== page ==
The cold, meanwhile, is already starting to show.
For the past while, I’ve been doing my rounds in grass sopping wet from dew, but this morning, it was all frost! The furnace has even been turning on regularly during the night.
Today turned out to be too cold and damp to do the mowing between the trees I cleared last year, that I hoped to do today. I thought I might be able to at least use my reciprocating saw to cut some of the smaller stumps of trees I took down last year to ground level, so I could mow over them. In the end, I decided it was just too damp to drag out the extension cords and use electric tools.
Instead, I worked on an area I left partly unfinished last year; a double row of elms leading to the garden gate at the west fence line.
Today started early for me, as I had to drive to my mother’s to take her for an appointment to get her CT scan. She had a requirement to drink a litre of water an hour before her appointment, then restrictions on going to the bathroom shortly before, so I wanted to make sure she got there early enough to not have to worry about the restriction. Given how long it takes to drive from her town to the city where her appointment was, that meant she had to start drinking her water while we were driving.
She also had to fast 4 hours before the scan, but my mother went a bit overboard and, aside from eating some crackers with her morning medications, she had fasted since the supper! So as soon as we were done, I made sure to take her to lunch somewhere fast.
By the time I got home, it was mid afternoon. The weather was holding, so I decided to break out the push mower and get as much done as I could. (I only got rained on a tiny bit! 😀 ) I was going to start working in the trees, but then decided to do the old, overgrown garden, instead.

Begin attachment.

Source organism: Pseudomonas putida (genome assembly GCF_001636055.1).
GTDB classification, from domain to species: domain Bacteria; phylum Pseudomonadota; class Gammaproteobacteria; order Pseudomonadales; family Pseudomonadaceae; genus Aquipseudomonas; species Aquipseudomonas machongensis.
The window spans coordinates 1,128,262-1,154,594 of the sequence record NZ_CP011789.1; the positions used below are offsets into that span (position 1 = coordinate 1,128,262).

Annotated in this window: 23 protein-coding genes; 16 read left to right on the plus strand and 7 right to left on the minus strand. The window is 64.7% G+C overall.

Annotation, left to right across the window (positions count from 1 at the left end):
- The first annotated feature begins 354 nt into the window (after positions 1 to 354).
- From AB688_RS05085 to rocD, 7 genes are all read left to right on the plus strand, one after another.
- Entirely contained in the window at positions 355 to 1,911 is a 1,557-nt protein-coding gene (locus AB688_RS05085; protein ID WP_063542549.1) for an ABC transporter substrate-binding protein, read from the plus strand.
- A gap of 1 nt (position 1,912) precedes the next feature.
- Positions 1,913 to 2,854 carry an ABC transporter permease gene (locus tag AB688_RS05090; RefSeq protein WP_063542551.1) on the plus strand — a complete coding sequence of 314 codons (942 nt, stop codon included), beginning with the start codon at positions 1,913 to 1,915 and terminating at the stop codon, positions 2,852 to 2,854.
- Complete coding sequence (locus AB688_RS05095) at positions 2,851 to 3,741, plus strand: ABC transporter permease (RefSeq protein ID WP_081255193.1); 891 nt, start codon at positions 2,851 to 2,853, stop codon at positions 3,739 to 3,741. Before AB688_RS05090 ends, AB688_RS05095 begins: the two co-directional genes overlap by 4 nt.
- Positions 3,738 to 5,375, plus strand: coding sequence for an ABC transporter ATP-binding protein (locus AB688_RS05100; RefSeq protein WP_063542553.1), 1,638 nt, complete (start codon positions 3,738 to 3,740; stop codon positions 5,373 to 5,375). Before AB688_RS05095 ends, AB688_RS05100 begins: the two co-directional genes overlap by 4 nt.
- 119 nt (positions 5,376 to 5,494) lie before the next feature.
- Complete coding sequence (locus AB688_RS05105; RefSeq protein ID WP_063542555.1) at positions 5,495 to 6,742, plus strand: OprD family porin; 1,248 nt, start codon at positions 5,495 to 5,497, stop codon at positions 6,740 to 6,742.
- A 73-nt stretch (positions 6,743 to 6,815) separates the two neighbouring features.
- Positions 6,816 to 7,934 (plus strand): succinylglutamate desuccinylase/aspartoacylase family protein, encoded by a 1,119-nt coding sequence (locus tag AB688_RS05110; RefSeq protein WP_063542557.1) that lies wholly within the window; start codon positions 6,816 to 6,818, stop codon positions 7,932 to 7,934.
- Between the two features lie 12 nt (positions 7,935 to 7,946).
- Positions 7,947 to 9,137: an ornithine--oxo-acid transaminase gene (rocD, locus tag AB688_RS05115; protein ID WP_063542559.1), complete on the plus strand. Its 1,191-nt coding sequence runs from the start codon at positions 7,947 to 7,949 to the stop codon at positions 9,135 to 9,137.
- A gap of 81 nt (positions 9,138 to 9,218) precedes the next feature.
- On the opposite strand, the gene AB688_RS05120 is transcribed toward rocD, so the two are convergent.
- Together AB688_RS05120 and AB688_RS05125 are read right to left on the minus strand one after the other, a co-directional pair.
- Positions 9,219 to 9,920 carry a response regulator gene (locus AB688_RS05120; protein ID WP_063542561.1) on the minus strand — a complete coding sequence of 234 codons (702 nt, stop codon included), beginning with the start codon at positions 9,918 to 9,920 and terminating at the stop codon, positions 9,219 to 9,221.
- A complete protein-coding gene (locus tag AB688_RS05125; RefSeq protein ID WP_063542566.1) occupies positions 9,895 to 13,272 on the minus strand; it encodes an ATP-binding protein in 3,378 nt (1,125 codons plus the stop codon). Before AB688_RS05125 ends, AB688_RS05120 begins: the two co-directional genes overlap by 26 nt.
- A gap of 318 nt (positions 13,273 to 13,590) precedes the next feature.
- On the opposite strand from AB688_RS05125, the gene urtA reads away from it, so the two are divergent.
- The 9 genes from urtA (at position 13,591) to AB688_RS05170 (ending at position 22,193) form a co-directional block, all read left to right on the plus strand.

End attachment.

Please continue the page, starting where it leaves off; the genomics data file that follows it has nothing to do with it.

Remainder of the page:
When my brother brought the mower back, he walked me through what he had done. It started fine when we tested it, but he mentioned that he felt the prime pump wasn’t doing its job. So, just in case it wouldn’t start, he showed me where to open up the side of the engine, where there is a filter and an opening behind it, and told me I could basically just splash some fuel into it, and that should be enough to start it.
I’m very glad he told me that, because it wouldn’t start. I ended up having to do it twice! The second time was after I ran out of gas, but I found that if I filled the tank before it was completely empty, I didn’t have to do it again. Except I didn’t just splash it. I tipped the mower onto its side and poured a tiny bit, using the cap of the jerry can spout to hold the tiny bit of fuel I needed. After that, it started just fine.
Mowing the old garden ended up taking about 4 hours.
It is not a small garden.
It was also incredibly rough. Plus, I had to look out for stuff like this.
Thankfully, it wasn’t sticking too far out of the ground, but that’s something we’re going to have to dig up at some point. Maybe. Depends on how big it is, underground!
Here are the before photos.
Right now, the garden area is split by the section we covered with straw to mulch it, used some RoundUp when things started to grow through the mulch, then covered with tarps, that I worked around. That is where we are hoping to be able to start planting something next year. I also tried to get into those trees my mother left growing when she transplanted her raspberry bushes, as much as I could.
Here is what it looks like now.
Did I mention it was rough in there?
This picture barely begins to show how rough it was! It’s hard to grasp from the photo, just how big that hill in the foreground is. When this area was last plowed, this is where the tractor turned, so there are huge ridges all over.
If the weather continues to hold tomorrow, I want to work on mowing between the trees in the maple grove, plus the area leading from the big garden to the gate. My mother said she planted elms in there, so the area had not been mowed, but I see no signs of them.
And now I have to try and get the burrs out of my pant legs.